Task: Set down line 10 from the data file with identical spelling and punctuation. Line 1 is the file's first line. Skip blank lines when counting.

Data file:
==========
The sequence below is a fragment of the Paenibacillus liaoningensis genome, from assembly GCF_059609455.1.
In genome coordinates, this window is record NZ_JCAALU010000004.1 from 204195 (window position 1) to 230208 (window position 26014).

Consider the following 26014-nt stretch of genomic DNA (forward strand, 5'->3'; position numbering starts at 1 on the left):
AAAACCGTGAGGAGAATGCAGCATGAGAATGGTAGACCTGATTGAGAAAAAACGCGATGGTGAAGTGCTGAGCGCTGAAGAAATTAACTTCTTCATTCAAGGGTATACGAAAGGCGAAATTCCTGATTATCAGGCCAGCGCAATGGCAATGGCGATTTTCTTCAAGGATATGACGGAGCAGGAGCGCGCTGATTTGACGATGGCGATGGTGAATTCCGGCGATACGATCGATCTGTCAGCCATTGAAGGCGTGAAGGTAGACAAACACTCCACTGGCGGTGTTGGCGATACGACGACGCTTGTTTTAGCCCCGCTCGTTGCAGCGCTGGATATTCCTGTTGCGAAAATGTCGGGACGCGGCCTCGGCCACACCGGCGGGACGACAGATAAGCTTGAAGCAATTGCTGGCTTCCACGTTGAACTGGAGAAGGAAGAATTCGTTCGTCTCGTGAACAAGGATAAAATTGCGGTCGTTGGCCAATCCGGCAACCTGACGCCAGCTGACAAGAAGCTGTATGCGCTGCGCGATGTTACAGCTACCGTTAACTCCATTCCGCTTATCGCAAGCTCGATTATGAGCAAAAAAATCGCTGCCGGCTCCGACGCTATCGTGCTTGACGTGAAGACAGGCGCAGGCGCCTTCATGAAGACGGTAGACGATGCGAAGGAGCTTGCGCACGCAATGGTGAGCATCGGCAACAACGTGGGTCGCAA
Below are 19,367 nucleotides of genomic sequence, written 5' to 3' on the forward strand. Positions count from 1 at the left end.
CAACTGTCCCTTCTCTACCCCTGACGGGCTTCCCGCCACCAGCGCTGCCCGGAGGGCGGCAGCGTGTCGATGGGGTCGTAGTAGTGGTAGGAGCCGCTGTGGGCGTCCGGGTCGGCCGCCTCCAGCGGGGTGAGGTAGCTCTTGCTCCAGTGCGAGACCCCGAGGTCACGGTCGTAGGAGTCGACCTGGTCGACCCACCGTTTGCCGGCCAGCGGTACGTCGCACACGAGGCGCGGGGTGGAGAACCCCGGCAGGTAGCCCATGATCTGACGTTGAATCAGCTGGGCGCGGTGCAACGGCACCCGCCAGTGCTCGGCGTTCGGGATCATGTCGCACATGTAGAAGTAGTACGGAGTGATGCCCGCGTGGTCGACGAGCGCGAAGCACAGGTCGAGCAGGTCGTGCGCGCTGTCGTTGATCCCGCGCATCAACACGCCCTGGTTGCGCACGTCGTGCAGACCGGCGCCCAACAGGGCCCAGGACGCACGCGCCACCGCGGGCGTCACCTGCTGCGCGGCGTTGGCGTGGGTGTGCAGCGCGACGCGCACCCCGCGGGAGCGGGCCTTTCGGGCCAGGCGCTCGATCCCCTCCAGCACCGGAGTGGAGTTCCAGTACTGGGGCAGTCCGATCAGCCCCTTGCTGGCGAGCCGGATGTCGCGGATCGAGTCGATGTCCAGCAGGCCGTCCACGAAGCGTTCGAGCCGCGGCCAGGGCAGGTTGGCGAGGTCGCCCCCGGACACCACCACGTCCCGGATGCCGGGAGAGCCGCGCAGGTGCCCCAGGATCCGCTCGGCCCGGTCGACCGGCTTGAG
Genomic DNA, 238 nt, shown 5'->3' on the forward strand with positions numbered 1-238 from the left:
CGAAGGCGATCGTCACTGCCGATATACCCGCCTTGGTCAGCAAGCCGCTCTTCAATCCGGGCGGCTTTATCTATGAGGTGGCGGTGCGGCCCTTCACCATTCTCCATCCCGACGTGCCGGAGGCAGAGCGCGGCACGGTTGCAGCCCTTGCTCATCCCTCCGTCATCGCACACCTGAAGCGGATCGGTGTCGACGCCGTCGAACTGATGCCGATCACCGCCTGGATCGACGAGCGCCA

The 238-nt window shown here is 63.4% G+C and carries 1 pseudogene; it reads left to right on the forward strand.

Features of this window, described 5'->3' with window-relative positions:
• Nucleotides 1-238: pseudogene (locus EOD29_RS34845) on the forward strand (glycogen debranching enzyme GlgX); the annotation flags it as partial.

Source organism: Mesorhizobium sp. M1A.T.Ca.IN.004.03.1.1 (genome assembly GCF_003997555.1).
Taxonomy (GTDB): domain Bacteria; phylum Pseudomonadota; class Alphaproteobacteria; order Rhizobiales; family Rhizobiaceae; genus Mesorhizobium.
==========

Features of this window, described 5'->3' with window-relative positions: